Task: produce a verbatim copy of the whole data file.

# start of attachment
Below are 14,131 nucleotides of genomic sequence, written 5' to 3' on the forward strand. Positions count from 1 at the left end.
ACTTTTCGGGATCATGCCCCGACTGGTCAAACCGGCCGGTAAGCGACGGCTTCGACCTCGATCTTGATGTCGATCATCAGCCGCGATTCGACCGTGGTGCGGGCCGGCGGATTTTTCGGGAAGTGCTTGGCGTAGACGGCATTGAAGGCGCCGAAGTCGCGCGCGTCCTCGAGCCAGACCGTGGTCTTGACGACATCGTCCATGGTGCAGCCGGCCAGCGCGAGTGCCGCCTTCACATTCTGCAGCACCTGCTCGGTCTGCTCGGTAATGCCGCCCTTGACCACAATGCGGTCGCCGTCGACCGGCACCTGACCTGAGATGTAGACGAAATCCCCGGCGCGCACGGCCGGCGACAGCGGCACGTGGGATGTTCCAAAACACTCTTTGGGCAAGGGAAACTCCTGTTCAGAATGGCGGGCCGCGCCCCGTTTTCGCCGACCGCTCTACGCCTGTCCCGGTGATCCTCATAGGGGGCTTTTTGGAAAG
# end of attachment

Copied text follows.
Below are 14,131 nucleotides of genomic sequence, written 5' to 3' on the forward strand. Positions count from 1 at the left end.
ACTTTTCGGGATCATGCCCCGACTGGTCAAACCGGCCGGTAAGCGACGGCTTCGACCTCGATCTTGATGTCGATCATCAGCCGCGATTCGACCGTGGTGCGGGCCGGCGGATTTTTCGGGAAGTGCTTGGCGTAGACGGCATTGAAGGCGCCGAAGTCGCGCGCGTCCTCGAGCCAGACCGTGGTCTTGACGACATCGTCCATGGTGCAGCCGGCCAGCGCGAGTGCCGCCTTCACATTCTGCAGCACCTGCTCGGTCTGCTCGGTAATGCCGCCCTTGACCACAATGCGGTCGCCGTCGACCGGCACCTGACCTGAGATGTAGACGAAATCCCCGGCGCGCACGGCCGGCGACAGCGGCACGTGGGATGTTCCAAAACACTCTTTGGGCAAGGGAAACTCCTGTTCAGAATGGCGGGCCGCGCCCCGTTTTCGCCGACCGCTCTACGCCTGTCCCGGTGATCCTCATAGGGGGCTTTTTGGAAAG